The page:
The Network

for LGBT Tobacco Control

US Social Forum: Final Thoughts

Andrea Quijada, Executive Director, Media Literacy Project

As Media Literacy Project staff members begin to integrate our experiences and knowledge gained from the US Social Forum into our programs, we wanted to share with all of you some of the thoughts that will inform our work this coming year:

  • LGBTQI communities need access to media tools. However, media policies are being written as you read this blog, media policies that have huge implications for our daily lives. One example of such media policies has to do with the need for Net Neutrality—the need for a free Internet. Without Net Neutrality, queer health websites (like this one) could be blocked by Internet providers! We encourage all of you to join the Media Action Grassroots Network. Join us in telling the FCC that we need a free and open Internet.
  • Queer communities must address multiple oppressions in order to strengthen our movement. LGBTQI leadership, from the local to national level, must represent—both in presence and in analysis—the breadth of our communities. Our movement needs LGBTQI working-class, people of color, people with disabilities, and non-English speakers in leadership roles.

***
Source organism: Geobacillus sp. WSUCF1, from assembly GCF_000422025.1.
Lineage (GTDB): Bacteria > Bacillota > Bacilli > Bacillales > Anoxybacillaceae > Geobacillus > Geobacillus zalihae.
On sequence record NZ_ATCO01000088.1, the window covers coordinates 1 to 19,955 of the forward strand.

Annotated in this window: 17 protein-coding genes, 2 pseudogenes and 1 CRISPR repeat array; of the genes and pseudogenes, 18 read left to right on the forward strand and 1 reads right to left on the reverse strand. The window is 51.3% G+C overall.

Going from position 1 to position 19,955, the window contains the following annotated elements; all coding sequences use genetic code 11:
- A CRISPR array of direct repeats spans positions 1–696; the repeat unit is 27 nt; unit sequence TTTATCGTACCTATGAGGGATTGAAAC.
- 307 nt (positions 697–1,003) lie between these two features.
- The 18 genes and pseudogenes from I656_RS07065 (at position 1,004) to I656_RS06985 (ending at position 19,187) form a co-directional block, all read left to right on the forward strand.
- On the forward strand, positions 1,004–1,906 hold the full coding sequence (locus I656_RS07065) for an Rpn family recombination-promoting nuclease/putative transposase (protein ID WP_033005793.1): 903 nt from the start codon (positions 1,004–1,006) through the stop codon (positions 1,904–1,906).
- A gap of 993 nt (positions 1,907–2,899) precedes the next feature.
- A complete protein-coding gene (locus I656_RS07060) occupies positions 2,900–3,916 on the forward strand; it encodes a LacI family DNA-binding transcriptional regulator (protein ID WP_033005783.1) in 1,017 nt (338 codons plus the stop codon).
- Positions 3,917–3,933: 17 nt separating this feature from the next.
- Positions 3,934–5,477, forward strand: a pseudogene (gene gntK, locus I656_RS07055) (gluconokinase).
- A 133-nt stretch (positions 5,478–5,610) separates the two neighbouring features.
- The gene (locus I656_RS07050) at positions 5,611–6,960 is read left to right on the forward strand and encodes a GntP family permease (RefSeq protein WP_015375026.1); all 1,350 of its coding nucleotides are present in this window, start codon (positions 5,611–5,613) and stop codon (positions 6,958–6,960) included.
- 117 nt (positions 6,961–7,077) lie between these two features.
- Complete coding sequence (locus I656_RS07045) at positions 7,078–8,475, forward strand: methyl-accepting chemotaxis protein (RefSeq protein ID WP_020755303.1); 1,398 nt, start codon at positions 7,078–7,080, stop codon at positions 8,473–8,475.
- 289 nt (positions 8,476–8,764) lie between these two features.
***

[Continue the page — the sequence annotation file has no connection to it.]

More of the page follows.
• An increase of responsible speech in our media systems would have positive impacts on the queer community. We hope that all LGBTQI organizations join the National Hispanic Media Coalition in urging the FCC to conduct a report on the impact of hate speech on various oppressed communities. MLP strongly believes that journalists and news reporters must be responsible with their messages and with their framing of stories in order to increase understanding and accuracy in articles and programs.
  • The quality of our health impacts our abilities to tell our stories, and our stories must be heard.  Our stories are our histories, our culture, our identities, and our influence. In addition, healthy communities are a fundamental outcome of media justice.
  • Media must be defined broadly because media are rooted in culture. A dance, a song, a poem—each is a form of media. We must elevate forms of media that best speak to and reflect the communities we come from, are part of, and work in.
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July 8, 2010 - Posted by | USSF, USSF_mlp

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